Responsive Infrastructure and Service Provision Initiatives Framing Smart Environment Attainment in Nairobi

  • Romanus O. OpiyoEmail author
  • Silas M. Muketha
  • Wilfred O. Omollo
  • Dennis Mwaniki
Part of the Advances in 21st Century Human Settlements book series (ACHS)


This chapter will seek to document and profile various initiatives in infrastructure development and related services which are deemed smart. The chapter will focus on transport (mobility), water and solid waste management in Nairobi which are seen as either catalysts or potential in attainment of smart environment in Nairobi. Initiatives such as application of Information and Communication Technologies (ICTs) through Kenyan mobile, web and SMS platform, wants to address mobility, water access and waste management challenges in Nairobi. These three sectors are also considered key and basic to all Nairobians regardless of their social status, hence their understanding of how they are provided and accessed is key in understanding how smart approaches in their provision and use can have positive effects in meeting the elusive smart environment. The chapter discusses various initiatives in terms of infrastructure provided, services associated with those infrastructure and application of digital technology and how these are likely to support attainment of smart environment.


Nairobi Smart environment Smart mobility Water Solid waste management 


  1. 1.
    Mwaniki D (2017) Smart city foundation, the core pillar for smart economic development in Nairobi. In: Kumar TV (ed) Smart economy in smart cities. Springer, New Delhi, p 1094Google Scholar
  2. 2.
    Deloitte (2014) Africa is ready to leapfrog the competition through smart cities technology. Available at
  3. 3.
    Cook DJ, Das SK (2006) Designing smart environments: a paradigm based on learning and prediction.
  4. 4.
    Owuor SO, Mbatia T (2008) Post independence development of Nairobi City, Kenya. Paper presented at Workshop on African Cities, Dakar in Senegal. 22–23 September 2008.
  5. 5.
    Institute of Economic Affairs (IEA) (2011). Nairobi city scenariosGoogle Scholar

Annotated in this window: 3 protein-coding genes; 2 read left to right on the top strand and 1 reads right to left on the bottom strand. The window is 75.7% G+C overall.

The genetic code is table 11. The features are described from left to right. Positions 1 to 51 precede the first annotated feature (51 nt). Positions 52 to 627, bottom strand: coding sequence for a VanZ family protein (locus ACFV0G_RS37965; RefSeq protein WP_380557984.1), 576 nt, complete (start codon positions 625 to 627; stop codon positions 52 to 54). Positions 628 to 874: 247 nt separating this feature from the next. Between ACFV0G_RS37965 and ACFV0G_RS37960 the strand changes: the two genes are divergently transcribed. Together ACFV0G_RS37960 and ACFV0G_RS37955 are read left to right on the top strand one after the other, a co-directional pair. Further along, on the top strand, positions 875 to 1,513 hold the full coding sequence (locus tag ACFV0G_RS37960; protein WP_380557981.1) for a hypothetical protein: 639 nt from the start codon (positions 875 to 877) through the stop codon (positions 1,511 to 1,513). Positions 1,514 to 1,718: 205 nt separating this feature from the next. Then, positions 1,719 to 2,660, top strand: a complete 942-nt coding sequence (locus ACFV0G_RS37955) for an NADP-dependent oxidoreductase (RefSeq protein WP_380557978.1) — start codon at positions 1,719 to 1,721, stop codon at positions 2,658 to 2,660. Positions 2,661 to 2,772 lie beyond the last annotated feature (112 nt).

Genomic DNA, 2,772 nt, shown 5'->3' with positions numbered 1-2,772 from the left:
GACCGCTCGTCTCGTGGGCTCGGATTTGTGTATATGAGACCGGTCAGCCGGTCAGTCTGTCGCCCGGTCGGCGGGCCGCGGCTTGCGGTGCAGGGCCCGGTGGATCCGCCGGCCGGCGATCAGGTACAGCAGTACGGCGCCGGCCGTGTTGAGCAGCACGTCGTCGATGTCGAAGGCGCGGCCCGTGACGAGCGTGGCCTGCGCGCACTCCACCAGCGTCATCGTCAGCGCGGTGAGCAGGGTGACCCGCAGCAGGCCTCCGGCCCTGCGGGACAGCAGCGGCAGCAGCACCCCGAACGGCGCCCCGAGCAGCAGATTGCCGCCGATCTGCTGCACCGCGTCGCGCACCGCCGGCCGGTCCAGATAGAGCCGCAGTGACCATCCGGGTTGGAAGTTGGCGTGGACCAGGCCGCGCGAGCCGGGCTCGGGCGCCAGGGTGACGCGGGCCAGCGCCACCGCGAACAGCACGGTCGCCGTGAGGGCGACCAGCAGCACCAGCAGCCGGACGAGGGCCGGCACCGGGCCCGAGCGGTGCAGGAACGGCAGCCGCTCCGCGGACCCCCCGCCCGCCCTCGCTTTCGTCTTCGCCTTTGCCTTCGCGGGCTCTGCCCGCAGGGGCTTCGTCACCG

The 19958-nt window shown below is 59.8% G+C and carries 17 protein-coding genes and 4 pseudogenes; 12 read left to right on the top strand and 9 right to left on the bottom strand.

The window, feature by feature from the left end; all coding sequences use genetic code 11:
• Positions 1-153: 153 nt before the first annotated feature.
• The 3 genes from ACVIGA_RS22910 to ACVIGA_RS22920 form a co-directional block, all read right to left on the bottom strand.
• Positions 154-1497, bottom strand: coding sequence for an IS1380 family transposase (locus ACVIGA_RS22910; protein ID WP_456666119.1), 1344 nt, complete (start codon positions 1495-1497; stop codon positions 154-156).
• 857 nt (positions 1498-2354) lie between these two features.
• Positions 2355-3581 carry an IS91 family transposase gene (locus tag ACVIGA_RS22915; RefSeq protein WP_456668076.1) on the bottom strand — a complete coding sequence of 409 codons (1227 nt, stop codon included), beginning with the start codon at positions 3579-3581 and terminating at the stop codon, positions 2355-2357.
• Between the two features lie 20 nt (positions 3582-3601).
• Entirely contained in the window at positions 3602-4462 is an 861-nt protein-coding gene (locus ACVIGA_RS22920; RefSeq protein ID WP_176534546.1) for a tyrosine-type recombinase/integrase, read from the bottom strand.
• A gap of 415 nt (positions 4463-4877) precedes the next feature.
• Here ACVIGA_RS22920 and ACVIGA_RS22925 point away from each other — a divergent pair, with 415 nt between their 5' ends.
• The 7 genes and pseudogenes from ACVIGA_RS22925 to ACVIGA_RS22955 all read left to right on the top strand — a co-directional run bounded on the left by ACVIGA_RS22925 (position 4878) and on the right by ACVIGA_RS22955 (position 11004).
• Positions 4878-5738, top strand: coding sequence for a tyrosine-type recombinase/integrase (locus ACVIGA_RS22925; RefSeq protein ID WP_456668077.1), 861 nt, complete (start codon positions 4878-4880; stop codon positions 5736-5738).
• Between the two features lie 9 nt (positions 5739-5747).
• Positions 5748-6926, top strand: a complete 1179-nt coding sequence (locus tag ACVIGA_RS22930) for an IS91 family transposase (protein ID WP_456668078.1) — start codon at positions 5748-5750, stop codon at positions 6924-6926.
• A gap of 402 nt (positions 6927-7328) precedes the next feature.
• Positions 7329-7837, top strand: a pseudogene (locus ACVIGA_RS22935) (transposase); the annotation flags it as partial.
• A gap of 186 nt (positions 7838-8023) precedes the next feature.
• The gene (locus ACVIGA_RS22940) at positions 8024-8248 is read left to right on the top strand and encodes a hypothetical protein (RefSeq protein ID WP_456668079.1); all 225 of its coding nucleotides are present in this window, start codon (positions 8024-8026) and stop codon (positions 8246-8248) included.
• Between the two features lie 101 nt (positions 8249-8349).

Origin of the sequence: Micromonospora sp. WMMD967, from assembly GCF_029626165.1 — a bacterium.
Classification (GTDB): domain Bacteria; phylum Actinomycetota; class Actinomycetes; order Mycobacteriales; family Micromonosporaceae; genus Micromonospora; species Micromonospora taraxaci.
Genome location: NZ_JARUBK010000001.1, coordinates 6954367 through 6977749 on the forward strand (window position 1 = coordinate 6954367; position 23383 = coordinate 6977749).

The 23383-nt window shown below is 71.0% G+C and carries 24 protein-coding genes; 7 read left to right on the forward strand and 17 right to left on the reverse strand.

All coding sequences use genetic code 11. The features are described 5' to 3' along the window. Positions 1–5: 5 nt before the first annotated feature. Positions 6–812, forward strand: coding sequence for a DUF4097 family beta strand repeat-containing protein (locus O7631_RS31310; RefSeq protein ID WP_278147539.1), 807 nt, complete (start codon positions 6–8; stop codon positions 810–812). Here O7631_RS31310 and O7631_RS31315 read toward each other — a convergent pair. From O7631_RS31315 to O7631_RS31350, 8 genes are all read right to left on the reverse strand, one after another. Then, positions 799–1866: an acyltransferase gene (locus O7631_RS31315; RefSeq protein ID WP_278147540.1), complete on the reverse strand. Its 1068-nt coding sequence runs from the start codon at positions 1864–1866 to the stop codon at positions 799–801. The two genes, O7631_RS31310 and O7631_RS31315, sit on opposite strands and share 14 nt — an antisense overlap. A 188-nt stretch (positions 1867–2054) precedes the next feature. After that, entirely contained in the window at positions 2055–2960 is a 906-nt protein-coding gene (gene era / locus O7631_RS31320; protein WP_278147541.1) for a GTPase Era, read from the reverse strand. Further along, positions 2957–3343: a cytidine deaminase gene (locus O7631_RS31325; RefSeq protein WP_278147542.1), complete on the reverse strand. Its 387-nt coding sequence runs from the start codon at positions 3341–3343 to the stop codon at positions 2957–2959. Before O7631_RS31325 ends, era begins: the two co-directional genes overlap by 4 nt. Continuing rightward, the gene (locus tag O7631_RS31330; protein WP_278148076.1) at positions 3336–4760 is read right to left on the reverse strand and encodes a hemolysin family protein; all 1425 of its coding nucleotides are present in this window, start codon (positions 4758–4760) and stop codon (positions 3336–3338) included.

6. 6.
    Kenya Roads Board (KRB), Roads inventory dataGoogle Scholar
  7. 7.
    Nairobi City County (2018) Nairobi City County Integrated Development Plan (2018–2022)Google Scholar
  8. 8.
    NUTRANS 2005: Nairobi Urban Transport, 2005, The World BankGoogle Scholar
  9. 9.
    JICA (2006) The study on master plan for urban transport in the Nairobi metropolitan areaGoogle Scholar
  10. 10.
    Nairobi County Government (2018) Draft Nairobi County integrated development plan (2017–2022)Google Scholar
  11. 11.
  12. 12.
  13. 13.
    Mitullah WV, Opiyo RO (2016) Mainstreaming non-motorised transport (NMT) in policy & planning in nairobi: institutional issues and opportunities. J Sustain Mob (JSM) 3(1)Google Scholar
  14. 14.
    Opiyo RO, Mwau BC, Mwaniki DM, Mwang’a KM (2017) Attaining E-democracy through digital platforms in Kenya. In: Vinod K (ed) E-democracy for smart cities, advances in 21st century human settlements. Springer Nature Singapore Pte Ltd, pp 441–460.
  15. 15.
  16. 16.
    Mwaniki C (2014) Matatus sign to M-Pesa ahead of cash fare ban. Business Daily Africa. Nation Media Group. Retrieved 16 Dec 2017Google Scholar
  17. 17.
    Hancke GP, Hancke GP Jr (2012) The role of advanced sensing in smart cities. Sensors 13(1):393–425CrossRefGoogle Scholar
  18. 18.
    Britton TC, Stewart RA, O’Halloran KR (2013) Smart metering: enabler for rapid and effective post meter leakage identification and water loss management. J Clean Prod 54:166–176CrossRefGoogle Scholar
  19. 19.
    Nairobi City County (2014) The project on integrated urban development master plan for the city of Nairobi in the Republic of Kenya Final Report-Part I: current conditions. Technical Support from Japan International Cooperation Agency (JICA)Google Scholar
  20. 20.
    Water Resources Management Authority (2010) Environmental impact assessment reportGoogle Scholar
  21. 21.
    Wambua S (2004) Water privatization in Kenya. Global Issue Papers, No. 8Google Scholar
  22. 22.
    Jones Lang LaSalle (JLL) (2017) City momentum index 2017 editionGoogle Scholar
  23. 23.